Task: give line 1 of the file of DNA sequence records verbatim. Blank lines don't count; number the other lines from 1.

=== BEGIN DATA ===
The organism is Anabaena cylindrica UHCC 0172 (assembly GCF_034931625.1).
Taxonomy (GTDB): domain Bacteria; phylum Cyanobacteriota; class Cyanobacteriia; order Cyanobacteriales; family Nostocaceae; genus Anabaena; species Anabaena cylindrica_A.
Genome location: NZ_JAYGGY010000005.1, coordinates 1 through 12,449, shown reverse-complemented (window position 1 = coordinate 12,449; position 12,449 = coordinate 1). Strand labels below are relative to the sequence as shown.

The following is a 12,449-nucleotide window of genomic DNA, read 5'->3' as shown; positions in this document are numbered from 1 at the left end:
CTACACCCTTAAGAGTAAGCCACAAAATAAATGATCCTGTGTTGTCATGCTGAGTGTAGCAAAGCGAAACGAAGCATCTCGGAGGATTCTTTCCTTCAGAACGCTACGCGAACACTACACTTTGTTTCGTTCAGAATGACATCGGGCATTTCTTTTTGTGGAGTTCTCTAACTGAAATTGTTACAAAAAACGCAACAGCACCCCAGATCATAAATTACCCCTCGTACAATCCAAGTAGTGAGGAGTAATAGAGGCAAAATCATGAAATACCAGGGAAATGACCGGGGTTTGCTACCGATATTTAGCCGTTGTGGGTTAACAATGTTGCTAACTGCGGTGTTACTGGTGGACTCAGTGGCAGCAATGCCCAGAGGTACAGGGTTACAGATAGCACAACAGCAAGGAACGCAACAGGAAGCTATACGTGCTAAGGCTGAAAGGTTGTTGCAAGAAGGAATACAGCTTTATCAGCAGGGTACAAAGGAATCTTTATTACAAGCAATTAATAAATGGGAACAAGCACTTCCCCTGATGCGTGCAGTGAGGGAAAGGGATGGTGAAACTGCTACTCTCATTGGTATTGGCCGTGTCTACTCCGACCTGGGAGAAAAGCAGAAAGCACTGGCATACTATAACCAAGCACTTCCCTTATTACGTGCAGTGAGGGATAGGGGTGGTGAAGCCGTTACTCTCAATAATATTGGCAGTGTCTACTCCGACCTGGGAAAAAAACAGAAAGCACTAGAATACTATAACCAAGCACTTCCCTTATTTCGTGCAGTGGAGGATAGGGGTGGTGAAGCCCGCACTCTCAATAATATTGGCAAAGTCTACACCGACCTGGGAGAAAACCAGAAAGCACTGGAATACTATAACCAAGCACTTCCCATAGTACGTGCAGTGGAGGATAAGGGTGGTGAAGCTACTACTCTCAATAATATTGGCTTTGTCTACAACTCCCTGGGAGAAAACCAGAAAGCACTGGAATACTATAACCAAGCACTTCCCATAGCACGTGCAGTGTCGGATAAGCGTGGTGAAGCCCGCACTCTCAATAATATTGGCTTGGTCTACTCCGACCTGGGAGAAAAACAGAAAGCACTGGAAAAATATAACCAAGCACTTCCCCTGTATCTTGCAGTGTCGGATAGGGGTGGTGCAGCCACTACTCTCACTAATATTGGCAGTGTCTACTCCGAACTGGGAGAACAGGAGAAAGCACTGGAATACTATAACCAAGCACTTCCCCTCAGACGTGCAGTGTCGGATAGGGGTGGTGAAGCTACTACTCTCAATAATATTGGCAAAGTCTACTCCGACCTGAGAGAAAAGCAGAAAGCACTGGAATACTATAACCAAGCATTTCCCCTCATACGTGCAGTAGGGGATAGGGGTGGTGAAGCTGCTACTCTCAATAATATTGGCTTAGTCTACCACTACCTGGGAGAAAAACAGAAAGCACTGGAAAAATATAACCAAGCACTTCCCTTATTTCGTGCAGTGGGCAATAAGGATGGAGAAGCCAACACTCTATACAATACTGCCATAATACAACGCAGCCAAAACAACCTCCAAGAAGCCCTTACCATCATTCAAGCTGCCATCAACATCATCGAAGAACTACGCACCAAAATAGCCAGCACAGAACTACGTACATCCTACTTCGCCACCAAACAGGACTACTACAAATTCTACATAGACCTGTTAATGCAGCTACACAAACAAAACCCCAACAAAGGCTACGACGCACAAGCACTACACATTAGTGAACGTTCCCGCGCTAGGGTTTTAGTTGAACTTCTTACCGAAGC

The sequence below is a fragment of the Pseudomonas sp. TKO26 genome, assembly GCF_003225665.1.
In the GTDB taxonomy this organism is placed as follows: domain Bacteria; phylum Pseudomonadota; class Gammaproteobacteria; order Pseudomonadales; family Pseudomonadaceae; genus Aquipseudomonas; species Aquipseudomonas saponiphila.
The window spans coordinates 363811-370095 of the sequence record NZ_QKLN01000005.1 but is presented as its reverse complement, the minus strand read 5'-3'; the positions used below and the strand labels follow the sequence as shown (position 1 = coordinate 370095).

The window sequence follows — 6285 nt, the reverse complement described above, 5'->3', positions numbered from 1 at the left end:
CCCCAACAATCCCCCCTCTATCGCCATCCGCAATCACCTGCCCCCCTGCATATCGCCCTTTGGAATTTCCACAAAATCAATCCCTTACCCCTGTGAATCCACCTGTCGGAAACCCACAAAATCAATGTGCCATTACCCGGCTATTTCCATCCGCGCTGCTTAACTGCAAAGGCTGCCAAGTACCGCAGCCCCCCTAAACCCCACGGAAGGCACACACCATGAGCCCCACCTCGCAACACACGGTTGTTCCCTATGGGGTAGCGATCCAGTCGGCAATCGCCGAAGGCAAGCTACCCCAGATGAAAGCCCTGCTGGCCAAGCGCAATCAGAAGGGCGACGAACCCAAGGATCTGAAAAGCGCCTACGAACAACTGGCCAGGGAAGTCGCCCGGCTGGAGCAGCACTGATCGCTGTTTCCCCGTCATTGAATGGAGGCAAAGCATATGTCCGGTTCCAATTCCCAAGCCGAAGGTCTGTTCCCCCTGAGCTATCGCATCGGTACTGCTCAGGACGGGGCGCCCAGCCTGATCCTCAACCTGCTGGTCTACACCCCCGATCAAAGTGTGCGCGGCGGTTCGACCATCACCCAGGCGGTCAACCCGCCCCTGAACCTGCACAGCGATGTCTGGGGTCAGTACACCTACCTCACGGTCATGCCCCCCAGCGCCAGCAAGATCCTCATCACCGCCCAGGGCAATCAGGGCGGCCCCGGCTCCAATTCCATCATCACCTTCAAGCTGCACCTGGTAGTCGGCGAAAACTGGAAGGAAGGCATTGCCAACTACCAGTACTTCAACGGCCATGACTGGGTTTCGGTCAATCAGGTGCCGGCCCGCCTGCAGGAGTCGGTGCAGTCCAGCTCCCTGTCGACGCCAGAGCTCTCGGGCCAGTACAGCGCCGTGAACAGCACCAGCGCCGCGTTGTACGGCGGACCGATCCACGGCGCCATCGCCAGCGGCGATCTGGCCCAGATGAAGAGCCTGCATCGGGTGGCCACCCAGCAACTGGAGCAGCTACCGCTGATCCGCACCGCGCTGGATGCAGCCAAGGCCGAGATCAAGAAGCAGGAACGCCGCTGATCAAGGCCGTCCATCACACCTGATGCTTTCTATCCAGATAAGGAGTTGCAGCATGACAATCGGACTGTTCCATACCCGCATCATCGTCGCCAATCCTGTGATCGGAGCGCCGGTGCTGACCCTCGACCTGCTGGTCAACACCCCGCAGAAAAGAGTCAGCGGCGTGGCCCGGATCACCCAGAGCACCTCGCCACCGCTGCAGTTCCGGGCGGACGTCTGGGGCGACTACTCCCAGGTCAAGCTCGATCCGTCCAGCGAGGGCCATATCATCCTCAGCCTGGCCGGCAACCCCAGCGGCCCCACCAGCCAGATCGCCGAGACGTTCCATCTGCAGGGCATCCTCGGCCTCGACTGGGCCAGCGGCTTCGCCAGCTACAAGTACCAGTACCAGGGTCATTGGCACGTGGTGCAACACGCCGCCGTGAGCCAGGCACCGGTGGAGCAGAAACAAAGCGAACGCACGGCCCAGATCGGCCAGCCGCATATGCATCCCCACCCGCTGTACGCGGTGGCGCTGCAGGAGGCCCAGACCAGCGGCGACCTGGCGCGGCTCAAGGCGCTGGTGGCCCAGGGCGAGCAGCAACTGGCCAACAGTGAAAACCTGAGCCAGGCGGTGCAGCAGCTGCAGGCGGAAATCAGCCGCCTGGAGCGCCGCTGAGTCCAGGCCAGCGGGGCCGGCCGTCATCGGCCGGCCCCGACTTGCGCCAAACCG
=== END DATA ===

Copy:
The organism is Anabaena cylindrica UHCC 0172 (assembly GCF_034931625.1).